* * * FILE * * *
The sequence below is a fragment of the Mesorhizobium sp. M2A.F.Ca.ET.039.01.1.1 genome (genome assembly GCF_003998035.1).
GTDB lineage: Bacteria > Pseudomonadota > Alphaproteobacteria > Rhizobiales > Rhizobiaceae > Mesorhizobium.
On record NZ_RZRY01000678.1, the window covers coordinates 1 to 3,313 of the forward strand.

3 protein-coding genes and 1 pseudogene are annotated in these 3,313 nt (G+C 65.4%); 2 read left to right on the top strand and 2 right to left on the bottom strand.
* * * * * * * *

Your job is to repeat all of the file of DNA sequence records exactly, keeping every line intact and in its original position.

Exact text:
The sequence below is a fragment of the Mesorhizobium sp. M2A.F.Ca.ET.039.01.1.1 genome (genome assembly GCF_003998035.1).
GTDB lineage: Bacteria > Pseudomonadota > Alphaproteobacteria > Rhizobiales > Rhizobiaceae > Mesorhizobium.
On record NZ_RZRY01000678.1, the window covers coordinates 1 to 3,313 of the forward strand.

3 protein-coding genes and 1 pseudogene are annotated in these 3,313 nt (G+C 65.4%); 2 read left to right on the top strand and 2 right to left on the bottom strand.